48. ISO 31000 Risk management—Principles and Guidelines. Available online: http://www.webcitation.org/6u4GJyZ7w (accessed on 8 October 2017).
  49. Lebas, M. Performance measurement and performance management. Int. J. Prod. Econ. 1995, 41. [Google Scholar] [CrossRef]
  50. Simons, R. Performance Measurement and Control Systems for Implementing Strategy; Prentice Hall: Upper Saddle River, NJ, USA, 2002. [Google Scholar]
  51. Frolick, M.N.; Ariyachandra, T.R. Business performance management: One truth. IS Manag. 2006, 23, 41–44. [Google Scholar] [CrossRef]
  52. Spruit, M.; Sacu, C. DWCMM: The Data Warehouse Capability Maturity Model. J. Univ. Comput. Sci. 2015, 21, 1508–1534. [Google Scholar]
  53. Sharda, R.; Delen, D.; Turban, E. Business Intelligence A Managerial Perspective on Analytics; Pearson Education Limited: London, UK, 2014. [Google Scholar]
  54. Melchert, F.; Winter, R.; Klesse, M. Aligning process automation and business intelligence to support corporate performance management. In Proceedings of the Tenth Americas Conference on Information Systems, New York, NY, USA, 6–8 August 2004; pp. 4053–4063. [Google Scholar]
  55. Samsonowa, T. Industrial Research Performance Management: Key Performance Indicators in the ICT Industry; Springer: Berlin, Germany, 2011. [Google Scholar]
  56. Wasmann, M.; Spruit, M. Performance Management within Social Network Sites: The Social Network Intelligence Process Method. Int. J. Bus. Intell. Res. 2012, 3, 49–63. [Google Scholar] [CrossRef]
  57. Spruit, M.; Jagesar, R. Power to the People! Meta-algorithmic modelling in applied data science. In Proceedings of the 8th International Joint Conference on Knowledge Discovery, Knowledge Engineering and Knowledge Management, Porto, Portugal, 11–13 November 2016; pp. 400–406. [Google Scholar]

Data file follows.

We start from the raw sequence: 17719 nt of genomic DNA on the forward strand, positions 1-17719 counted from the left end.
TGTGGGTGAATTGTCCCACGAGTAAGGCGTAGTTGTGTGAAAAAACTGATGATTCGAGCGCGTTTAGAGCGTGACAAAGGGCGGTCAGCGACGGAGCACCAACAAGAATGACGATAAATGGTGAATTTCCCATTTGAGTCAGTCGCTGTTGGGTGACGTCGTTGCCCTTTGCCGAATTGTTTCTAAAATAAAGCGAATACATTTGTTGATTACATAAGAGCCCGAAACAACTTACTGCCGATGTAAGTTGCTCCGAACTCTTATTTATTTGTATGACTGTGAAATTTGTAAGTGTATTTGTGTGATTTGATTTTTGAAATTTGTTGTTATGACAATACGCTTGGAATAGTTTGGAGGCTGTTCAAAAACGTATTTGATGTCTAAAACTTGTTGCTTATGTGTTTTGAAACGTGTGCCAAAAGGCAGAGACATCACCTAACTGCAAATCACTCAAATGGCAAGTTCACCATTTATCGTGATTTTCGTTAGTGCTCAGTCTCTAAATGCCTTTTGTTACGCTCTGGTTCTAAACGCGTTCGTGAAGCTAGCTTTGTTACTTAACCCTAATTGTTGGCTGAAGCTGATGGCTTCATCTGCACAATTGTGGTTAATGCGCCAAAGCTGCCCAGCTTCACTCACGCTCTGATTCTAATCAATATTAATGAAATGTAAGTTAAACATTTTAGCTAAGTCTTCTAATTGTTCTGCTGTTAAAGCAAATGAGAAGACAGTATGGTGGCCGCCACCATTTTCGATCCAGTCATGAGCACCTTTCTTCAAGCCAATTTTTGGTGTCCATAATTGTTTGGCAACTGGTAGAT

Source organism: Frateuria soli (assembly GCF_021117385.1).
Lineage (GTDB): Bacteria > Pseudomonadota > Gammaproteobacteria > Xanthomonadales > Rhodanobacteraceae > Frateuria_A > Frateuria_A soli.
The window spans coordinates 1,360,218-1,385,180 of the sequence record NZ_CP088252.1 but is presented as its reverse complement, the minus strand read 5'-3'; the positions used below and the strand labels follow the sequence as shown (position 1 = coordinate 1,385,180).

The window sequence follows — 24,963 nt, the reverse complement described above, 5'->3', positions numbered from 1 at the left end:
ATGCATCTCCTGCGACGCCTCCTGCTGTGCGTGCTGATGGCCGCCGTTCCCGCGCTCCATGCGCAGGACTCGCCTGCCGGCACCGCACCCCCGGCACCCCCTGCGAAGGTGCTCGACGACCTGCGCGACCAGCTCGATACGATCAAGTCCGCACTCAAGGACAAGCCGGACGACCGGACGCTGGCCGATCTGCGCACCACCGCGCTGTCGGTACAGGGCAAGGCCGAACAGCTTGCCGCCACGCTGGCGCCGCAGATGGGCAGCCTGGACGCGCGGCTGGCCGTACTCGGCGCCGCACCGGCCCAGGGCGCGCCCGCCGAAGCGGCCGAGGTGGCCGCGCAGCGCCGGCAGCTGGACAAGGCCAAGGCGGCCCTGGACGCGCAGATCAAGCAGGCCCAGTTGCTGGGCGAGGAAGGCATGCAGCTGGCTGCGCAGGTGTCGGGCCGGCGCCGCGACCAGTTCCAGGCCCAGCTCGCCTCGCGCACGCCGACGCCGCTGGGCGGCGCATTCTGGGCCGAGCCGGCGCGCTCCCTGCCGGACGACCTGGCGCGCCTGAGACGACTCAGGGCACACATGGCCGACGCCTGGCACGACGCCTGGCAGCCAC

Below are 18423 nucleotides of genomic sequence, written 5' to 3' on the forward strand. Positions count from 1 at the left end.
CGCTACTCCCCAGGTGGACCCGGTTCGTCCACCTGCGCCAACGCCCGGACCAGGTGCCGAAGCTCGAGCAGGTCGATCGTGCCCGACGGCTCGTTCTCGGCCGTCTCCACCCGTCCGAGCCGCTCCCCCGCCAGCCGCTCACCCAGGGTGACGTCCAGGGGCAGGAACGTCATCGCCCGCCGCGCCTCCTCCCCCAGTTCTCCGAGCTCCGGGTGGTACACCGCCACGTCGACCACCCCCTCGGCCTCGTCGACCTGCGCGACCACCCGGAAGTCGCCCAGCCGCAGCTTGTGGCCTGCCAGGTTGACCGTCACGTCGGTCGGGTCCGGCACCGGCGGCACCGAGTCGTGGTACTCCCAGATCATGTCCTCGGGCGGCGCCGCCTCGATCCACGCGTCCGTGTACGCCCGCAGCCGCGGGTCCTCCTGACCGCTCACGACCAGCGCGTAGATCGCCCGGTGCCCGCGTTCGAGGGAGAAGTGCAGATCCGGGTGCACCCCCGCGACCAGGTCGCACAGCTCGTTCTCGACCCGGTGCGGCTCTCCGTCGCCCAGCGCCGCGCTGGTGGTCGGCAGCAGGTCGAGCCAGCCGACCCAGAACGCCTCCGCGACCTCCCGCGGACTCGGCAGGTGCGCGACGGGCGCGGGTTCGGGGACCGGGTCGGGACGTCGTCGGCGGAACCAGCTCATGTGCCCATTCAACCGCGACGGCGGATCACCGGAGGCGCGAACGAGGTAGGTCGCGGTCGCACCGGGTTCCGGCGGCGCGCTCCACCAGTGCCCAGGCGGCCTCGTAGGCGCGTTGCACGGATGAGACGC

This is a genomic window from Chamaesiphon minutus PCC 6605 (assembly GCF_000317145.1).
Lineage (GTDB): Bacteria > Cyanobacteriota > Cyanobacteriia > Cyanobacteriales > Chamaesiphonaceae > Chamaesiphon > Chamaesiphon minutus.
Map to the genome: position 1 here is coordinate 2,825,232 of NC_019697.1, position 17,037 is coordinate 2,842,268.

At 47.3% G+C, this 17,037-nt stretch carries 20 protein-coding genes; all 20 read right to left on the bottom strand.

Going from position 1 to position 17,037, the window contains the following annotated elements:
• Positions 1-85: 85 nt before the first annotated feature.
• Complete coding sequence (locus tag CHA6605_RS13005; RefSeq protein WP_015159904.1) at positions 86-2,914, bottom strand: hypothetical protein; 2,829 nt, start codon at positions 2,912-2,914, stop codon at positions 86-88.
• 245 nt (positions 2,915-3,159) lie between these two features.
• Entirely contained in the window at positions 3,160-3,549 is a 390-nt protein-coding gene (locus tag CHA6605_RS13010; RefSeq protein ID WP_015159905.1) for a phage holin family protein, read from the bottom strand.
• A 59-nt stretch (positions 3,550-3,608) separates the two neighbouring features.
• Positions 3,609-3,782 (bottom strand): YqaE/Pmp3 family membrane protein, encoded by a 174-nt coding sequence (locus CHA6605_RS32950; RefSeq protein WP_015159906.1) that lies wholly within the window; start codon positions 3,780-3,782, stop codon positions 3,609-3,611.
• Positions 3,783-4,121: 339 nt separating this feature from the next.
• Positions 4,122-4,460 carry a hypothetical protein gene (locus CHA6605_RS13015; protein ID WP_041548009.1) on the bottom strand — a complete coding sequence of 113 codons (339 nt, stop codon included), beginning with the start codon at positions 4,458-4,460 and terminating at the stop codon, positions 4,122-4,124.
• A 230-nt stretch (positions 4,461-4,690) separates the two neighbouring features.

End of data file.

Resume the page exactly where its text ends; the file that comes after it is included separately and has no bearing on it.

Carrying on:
58. Lytras, M.; Raghavan, V.; Damiani, E. Big data and data analytics research: From metaphors to value space for collective wisdom in human decision making and smart machines. Int. J. Sem. Web Inf. Sys. 2017, 13, 1–10. [Google Scholar] [CrossRef]
  59. McCormack, K.; Willems, J.; Van den Bergh, J.; Deschoolmeester, D.; Willaert, P.; Štemberger, M.; Vlahovic, N. A global investigation of key turning points in business process maturity. Bus. Process Manag. J. 2009, 15, 792–815. [Google Scholar] [CrossRef]
  60. Hevner, A.R. A three cycle view of design science research. Scand. J. Inf. Syst. 2007, 11, 87–92. [Google Scholar]
  61. Nolan, R.L. Managing the computer resource: A stage hypothesis. Commun. ACM 1973, 16, 399–405. [Google Scholar] [CrossRef]
  62. Fraser, P.; Moultrie, J.; Gregory, M. The use of maturity models/grids as a tool in assessing product development capability. In Proceedings of the Engineering Management Conference, Cambridge, UK, 18–20 August 2002; pp. 244–249. [Google Scholar]
  63. Humphrey, W.S. Characterizing the software process: A maturity framework. IEEE Softw. 1988, 5, 73–79. [Google Scholar] [CrossRef]
  64. Paulk, M.C.; Curtis, B.; Chrissis, M.B.; Weber, C.V. Capability maturity model, version 1.1. IEEE Softw. 1993, 10, 18–27. [Google Scholar] [CrossRef]
  65. Spruit, M.; Roeling, M. ISFAM: The Information Security Focus Area Maturity model. In Proceedings of the 22nd European Conference on Information Systems, Tel Aviv, Israel, 9–14 June 2014. [Google Scholar]